No sign of legislative compromise in Nassau
A months-long standoff between County Executive Edward Mangano and the legislature's Democratic minority over Nassau's frenetic pace of borrowing won't be ending soon.
That's because each side has something the other covets.
While Nassau is gaining national attention for its plans to sell off its sewer system to prop up sagging finances, the administration and both parties in the legislature are wailing at each other over politics.
Mangano and legislative Republicans, who hold a one-vote majority, want to borrow to pay off millions in property tax assessment refunds due county property owners.
But they need votes from Democrats -- for that and every other proposed borrowing -- to get a required supermajority.
Democrats, meanwhile, want to maintain the chance of taking over the majority in the legislature. But they need the cooperation of Republicans, who soon will set the process for determining legislative district lines that will stand for a decade.
So far, neither side is blinking.
Which means Mangano can't borrow for tax repayments or anything else he says the county needs, while Democrats can't get assurances that one or more of their districts won't be wiped away.
"Things are going to get a lot worse before they get better," Kevan Abrahams (D-Hempstead), the legislature's minority leader, predicted Wednesday. "We are not going to move."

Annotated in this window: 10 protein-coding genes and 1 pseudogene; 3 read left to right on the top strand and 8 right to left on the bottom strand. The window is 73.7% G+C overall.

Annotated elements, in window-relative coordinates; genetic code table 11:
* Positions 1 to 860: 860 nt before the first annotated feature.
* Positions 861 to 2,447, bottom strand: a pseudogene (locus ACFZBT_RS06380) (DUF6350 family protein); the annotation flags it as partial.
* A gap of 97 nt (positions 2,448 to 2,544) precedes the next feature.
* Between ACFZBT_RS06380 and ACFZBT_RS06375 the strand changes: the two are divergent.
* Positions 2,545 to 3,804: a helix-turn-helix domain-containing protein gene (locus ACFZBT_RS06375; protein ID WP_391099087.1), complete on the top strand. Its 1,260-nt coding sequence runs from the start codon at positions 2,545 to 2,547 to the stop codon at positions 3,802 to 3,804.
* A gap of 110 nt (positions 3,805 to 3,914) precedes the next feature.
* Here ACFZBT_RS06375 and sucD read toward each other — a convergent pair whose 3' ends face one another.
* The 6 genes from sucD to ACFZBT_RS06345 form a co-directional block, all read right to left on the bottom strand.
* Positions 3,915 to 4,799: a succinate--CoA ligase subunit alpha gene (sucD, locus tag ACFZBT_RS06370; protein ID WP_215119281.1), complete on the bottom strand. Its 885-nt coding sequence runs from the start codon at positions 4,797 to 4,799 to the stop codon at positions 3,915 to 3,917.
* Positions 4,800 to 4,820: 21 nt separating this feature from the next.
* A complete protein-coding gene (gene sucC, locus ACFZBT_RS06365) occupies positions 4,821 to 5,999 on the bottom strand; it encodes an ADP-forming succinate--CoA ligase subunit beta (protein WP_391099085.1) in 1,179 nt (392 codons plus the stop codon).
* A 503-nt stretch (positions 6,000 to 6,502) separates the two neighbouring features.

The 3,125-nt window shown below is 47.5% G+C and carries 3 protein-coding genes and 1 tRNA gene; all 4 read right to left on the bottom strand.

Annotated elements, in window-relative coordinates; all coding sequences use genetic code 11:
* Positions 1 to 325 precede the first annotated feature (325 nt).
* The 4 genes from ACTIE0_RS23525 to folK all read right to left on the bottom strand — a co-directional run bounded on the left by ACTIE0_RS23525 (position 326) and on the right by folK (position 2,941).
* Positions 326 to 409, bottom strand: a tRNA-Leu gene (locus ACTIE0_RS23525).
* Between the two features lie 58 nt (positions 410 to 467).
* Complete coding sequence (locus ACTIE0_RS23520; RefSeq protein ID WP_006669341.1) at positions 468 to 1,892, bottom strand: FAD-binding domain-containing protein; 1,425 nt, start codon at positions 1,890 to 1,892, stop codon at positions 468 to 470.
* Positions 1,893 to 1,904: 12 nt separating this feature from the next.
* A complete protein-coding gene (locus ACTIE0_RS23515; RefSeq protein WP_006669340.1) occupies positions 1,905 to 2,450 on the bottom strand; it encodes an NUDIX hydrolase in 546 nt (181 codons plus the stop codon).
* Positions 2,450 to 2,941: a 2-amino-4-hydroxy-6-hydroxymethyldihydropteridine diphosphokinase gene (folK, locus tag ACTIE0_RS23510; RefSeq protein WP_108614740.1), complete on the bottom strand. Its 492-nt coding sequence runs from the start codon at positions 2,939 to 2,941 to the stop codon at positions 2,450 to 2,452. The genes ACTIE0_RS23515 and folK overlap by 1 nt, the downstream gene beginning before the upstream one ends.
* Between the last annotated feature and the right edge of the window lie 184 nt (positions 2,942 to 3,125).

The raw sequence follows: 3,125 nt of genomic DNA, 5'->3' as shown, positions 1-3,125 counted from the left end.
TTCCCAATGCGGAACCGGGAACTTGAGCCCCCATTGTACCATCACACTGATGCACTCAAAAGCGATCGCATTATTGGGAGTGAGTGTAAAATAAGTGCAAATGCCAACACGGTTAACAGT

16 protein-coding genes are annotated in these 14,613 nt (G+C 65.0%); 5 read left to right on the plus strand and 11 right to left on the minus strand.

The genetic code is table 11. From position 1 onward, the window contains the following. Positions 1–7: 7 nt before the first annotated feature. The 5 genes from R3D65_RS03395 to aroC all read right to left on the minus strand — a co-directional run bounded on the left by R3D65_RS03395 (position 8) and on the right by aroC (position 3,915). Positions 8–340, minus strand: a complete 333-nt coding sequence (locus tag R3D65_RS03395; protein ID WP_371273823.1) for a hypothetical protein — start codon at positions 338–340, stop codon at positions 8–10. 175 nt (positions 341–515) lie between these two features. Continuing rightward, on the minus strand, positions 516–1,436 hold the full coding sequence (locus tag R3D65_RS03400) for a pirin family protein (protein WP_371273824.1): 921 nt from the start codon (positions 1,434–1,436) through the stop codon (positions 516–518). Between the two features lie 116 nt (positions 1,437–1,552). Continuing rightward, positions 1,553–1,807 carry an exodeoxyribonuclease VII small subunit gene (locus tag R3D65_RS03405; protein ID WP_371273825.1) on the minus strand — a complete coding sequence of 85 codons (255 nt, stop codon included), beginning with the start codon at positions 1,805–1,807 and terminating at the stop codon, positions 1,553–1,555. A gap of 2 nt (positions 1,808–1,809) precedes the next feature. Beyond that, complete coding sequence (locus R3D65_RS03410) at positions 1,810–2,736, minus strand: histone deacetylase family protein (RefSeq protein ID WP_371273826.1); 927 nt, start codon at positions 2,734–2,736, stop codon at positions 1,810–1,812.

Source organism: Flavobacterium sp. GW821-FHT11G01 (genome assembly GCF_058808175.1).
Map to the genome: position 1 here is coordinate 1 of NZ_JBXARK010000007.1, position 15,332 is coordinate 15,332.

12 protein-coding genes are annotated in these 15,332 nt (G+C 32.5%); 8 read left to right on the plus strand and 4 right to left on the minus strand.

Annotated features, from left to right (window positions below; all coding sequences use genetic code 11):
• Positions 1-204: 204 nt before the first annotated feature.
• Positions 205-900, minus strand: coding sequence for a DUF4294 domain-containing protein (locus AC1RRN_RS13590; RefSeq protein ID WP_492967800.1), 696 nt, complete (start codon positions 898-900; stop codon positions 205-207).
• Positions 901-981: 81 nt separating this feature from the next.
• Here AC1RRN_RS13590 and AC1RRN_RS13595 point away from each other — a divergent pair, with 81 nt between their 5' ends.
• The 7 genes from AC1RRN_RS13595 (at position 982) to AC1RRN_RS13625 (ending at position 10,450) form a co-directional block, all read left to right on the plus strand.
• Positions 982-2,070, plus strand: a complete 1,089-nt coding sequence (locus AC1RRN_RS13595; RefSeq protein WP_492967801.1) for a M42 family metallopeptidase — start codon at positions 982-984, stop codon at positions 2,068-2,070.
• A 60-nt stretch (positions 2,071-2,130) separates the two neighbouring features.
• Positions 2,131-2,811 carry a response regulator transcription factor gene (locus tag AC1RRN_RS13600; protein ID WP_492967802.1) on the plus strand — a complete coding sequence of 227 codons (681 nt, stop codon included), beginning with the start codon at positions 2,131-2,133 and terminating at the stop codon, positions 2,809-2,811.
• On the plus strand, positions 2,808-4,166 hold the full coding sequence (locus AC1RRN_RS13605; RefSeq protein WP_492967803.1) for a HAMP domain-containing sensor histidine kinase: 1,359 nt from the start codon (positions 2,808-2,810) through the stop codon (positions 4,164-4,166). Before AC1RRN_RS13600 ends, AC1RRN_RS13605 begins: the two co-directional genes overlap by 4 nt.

Mangano's office declined a request for comment.
In an earlier interview, Mangano said he's already told Abrahams there's nothing the county executive's office can do for Democrats on redistricting. "I told them, 'Go away,' they ought to be talking to Peter Schmitt ," Mangano said. "The legislature, not me, has the power on redistricting."
Next week, Republicans are slated -- again -- to try to approve borrowing to cover the cost of repaying successful property tax appeals. Some property owners are so angry over delayed payment that they've turned to the courts.
Mangano says he needs the borrowed money; Abrahams says the county has enough left over from a 2010 borrowing to pay off a significant percentage of residential refunds. Even Abrahams, however, acknowledges that Nassau needs to borrow because it does not have enough in its budget to cover the cost of residential and commercial refunds.
So why the continuing stalemate?
Abrahams said Democrats want a nonpartisan redistricting process so that Nassau has a chance at a two-party system to ensure greater transparency on issues, including borrowing. "But what we've seen under Republicans and Democrats both in Nassau is that there are problems when a single party is in charge."
And what happens when the parties go after each other, to the point where compromise doesn't seem to be an option? Stay tuned.